I often hear pro-SSM folks argue that same-sex marriage doesn’t have any actual effect on traditional marriages. Well, I live in Massachusetts, and was married in 2003 – about 7 months before SSM was made legal here – and the state court decision has had a real, noticeable effect on my “traditional” marriage.
It’s made it better. No doubt about it.
It’s easy to understand why, if one looks at previous examples of discrimination. Imagine if you went to get a drink of water at your office water fountain, and discovered two fountains, one of which said “whites only.” By law, you were told, white people had to drink from the one so labeled. I imagine most (white) people here would feel distinctly uncomfortable drinking from the exclusive fountain, and the “experience of quenching one’s thirst” would be sullied by that discomfort. That feeling can be generalized: “It makes me uncomfortable, in a guilty sort of way, to enjoy some benefit that’s being unfairly denied to others.” I’ll bet that most of you would agree, to lesser or greater extents, with that sentiment. Not that we personally have done anything to assume guilt, but the feeling is there all the same. The undercurrent of injustice in our own favor is a psychic pollutant.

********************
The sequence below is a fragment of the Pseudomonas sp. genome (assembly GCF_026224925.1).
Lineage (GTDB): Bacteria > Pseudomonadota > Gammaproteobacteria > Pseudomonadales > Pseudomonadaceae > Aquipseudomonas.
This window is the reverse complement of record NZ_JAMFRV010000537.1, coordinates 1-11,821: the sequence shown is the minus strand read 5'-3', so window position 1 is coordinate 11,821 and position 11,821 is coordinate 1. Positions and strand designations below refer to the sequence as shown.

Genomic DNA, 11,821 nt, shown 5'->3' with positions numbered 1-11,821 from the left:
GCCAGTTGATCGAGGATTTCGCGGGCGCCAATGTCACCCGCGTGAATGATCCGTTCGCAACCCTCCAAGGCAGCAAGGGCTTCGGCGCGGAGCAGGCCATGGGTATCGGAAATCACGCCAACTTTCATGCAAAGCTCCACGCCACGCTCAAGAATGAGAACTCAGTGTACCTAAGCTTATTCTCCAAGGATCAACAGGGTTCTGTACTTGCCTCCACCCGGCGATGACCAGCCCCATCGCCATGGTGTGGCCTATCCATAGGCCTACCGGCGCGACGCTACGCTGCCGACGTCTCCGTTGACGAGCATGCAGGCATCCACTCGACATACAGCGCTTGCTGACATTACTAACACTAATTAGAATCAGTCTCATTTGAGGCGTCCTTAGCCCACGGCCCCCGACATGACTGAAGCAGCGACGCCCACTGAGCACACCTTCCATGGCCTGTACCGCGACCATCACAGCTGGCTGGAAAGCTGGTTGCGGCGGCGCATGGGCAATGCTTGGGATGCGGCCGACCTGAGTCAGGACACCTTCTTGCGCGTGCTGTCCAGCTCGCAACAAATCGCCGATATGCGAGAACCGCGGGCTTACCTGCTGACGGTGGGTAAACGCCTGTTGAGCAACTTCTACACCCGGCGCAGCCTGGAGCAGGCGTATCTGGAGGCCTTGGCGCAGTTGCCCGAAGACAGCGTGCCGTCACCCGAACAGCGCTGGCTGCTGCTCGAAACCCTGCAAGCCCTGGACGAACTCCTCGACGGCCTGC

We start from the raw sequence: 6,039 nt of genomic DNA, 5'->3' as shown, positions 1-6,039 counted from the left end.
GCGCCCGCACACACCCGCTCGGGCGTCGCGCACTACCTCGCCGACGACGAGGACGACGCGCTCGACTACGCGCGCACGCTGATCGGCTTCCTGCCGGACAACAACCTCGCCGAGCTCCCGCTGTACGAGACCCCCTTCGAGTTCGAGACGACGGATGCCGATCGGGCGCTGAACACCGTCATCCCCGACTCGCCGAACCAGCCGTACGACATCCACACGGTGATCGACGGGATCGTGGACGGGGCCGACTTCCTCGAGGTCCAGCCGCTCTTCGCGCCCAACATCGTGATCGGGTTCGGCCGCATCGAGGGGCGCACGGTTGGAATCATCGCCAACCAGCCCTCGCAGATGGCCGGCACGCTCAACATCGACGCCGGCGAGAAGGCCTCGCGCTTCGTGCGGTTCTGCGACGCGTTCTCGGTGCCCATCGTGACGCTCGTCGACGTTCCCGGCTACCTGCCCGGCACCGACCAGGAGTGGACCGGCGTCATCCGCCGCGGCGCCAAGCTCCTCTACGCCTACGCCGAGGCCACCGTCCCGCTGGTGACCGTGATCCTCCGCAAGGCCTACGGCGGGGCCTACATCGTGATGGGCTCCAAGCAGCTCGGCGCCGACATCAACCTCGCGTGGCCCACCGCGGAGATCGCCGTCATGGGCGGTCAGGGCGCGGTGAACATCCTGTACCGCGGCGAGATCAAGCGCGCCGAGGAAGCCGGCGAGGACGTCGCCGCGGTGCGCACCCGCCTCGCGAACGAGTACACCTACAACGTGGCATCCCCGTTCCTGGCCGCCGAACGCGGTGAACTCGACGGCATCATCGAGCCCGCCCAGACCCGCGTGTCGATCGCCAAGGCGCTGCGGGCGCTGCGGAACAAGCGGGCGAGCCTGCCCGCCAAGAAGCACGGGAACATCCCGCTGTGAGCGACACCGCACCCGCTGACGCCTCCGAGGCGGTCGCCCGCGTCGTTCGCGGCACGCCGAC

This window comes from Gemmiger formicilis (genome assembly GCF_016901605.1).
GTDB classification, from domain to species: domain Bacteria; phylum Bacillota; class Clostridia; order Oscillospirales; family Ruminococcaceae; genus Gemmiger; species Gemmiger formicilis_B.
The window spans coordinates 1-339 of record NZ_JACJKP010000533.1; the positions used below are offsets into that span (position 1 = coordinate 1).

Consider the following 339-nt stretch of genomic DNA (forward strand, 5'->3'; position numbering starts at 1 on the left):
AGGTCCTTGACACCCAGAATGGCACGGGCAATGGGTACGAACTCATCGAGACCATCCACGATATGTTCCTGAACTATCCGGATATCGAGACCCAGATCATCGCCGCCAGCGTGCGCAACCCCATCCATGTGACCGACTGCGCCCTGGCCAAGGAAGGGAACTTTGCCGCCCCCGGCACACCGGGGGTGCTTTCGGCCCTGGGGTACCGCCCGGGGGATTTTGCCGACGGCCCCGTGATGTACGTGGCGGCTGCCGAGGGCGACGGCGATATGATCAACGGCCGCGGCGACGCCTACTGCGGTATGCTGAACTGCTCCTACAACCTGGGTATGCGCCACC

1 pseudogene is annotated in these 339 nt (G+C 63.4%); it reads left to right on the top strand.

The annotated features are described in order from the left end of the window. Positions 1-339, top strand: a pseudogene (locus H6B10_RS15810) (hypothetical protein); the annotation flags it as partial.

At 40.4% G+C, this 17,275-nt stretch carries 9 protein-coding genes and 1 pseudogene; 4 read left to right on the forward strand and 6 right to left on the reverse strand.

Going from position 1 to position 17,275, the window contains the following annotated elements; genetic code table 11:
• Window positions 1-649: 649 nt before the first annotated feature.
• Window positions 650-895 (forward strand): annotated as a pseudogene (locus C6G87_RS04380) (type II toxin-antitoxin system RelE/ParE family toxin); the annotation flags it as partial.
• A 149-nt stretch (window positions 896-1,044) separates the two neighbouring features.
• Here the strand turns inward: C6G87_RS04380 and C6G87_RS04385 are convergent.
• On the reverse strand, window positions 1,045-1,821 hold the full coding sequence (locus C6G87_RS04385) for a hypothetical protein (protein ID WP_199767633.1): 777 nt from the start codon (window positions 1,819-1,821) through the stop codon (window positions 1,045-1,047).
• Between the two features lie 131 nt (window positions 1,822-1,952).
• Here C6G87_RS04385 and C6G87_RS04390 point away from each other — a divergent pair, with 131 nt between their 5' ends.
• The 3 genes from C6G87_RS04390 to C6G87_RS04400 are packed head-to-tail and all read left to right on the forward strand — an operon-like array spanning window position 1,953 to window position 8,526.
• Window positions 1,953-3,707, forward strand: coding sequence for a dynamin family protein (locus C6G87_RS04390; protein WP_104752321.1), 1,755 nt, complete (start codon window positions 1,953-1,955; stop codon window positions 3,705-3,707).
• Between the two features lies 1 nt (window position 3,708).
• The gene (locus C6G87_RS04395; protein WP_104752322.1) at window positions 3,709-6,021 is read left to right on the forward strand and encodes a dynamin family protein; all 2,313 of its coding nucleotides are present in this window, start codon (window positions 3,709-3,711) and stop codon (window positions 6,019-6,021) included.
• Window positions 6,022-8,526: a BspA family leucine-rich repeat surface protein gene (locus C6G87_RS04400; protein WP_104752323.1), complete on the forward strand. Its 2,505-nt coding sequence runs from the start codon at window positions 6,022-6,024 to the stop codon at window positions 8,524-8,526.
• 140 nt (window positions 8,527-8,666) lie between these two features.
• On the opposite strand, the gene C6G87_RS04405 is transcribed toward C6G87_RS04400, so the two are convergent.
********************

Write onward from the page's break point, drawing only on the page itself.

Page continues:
Before the spring of 2004, my marriage was that way. My wedding was a wonderful experience to share with my wife, friend and family – the happiest day of life, in fact – with only one thing marring its sheen: the knowledge that plenty of other people, some friends included, were being denied the opportunity for that same joy. Every happy day of my marriage brought with it a shadow of indignation on behalf of millions of others, knowing our society was denying them the simple recognition of marriage to the person they love.
When gay marriage was legalized here in Massachusetts, it didn’t just improve the lot of the gay community. It improved my own life as well.
I’m not talking about the niceties of the law here. I’m not even talking about the advantages of increasing the pool of adoptive parents or the number of cohesive family units. I’m talking about the absolutely real psychological effect of ambient social justice. So, when I hear arguments that allowing gay marriage will somehow have an effect on straight marriage, I agree wholeheartedly that there’s an effect. A wholly positive one.
Heck, I’m feeling it right now.